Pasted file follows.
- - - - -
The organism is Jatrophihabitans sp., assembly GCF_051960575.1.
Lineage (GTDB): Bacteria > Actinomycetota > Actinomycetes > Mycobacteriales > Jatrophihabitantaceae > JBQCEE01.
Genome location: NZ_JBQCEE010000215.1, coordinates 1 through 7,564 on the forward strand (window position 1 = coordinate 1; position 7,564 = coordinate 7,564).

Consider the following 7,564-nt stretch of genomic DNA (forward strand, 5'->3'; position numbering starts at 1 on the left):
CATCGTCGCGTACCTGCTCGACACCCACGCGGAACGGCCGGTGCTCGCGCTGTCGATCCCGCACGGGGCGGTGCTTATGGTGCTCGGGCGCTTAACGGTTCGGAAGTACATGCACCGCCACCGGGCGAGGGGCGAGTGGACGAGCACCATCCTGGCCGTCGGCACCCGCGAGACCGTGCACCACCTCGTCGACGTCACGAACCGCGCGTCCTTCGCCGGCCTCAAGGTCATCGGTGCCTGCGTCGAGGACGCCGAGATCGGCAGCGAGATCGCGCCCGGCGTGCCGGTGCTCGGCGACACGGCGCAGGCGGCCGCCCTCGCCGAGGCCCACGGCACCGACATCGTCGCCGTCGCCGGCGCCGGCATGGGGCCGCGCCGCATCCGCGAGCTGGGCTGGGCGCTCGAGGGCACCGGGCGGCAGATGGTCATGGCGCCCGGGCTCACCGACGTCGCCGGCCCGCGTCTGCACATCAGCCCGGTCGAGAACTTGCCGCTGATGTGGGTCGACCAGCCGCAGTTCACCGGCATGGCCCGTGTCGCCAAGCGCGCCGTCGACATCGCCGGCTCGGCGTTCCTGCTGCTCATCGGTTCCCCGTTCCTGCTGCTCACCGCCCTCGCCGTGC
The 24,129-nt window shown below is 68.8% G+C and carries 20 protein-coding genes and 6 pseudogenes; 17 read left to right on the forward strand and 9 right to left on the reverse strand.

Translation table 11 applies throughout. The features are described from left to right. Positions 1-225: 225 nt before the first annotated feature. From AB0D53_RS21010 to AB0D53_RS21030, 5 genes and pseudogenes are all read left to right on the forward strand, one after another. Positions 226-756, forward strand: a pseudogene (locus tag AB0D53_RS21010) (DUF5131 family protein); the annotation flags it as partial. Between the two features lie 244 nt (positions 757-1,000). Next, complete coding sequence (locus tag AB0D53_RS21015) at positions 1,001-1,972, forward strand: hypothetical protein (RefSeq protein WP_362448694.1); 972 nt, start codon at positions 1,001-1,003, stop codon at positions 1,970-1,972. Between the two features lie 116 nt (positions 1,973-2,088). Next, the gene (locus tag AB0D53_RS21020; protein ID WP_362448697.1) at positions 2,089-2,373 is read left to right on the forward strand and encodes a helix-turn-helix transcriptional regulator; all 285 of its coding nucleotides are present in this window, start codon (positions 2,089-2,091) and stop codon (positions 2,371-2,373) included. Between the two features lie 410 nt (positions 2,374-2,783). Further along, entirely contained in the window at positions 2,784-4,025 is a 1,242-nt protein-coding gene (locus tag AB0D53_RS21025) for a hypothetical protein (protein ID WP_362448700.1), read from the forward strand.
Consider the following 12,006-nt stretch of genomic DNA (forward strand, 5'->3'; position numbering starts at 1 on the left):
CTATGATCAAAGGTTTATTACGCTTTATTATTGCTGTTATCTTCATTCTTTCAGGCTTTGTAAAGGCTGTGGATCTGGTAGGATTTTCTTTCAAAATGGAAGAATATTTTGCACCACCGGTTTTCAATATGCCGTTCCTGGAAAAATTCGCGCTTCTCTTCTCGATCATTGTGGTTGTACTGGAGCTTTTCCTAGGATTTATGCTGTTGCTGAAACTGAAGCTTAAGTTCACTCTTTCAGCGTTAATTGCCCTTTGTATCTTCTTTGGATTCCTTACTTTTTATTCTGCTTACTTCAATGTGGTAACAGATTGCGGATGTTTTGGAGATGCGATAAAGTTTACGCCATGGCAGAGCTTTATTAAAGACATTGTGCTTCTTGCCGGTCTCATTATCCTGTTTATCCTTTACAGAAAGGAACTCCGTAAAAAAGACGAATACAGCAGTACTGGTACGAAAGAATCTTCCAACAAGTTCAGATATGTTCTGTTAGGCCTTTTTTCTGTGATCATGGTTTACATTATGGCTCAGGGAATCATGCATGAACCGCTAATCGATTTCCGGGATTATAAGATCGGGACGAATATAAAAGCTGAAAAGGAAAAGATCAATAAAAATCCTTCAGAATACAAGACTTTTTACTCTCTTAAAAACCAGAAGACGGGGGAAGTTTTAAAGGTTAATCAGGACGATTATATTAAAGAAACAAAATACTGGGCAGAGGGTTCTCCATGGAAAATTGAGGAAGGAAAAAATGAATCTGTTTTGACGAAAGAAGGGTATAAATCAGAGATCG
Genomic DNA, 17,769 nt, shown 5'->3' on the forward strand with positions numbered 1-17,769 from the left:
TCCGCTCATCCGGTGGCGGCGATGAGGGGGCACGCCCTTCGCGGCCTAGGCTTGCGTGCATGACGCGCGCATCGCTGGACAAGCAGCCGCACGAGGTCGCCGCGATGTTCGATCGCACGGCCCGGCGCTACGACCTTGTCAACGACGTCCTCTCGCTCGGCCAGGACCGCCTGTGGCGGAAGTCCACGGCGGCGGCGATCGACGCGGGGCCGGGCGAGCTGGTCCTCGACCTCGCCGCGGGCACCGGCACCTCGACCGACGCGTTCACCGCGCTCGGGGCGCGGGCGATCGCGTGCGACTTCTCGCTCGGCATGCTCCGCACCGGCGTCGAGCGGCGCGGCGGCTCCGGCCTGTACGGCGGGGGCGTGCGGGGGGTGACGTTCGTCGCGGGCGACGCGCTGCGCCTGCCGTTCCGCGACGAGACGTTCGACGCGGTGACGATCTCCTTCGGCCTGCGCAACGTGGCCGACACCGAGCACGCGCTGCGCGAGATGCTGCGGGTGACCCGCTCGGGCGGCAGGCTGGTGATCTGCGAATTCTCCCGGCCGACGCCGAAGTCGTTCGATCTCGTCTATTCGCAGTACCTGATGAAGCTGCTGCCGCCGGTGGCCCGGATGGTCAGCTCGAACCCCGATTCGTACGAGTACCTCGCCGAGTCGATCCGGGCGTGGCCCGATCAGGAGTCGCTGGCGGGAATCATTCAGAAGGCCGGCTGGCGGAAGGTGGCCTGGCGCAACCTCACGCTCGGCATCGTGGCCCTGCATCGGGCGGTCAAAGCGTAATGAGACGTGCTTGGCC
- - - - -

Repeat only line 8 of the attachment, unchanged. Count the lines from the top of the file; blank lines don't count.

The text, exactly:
Consider the following 12,006-nt stretch of genomic DNA (forward strand, 5'->3'; position numbering starts at 1 on the left):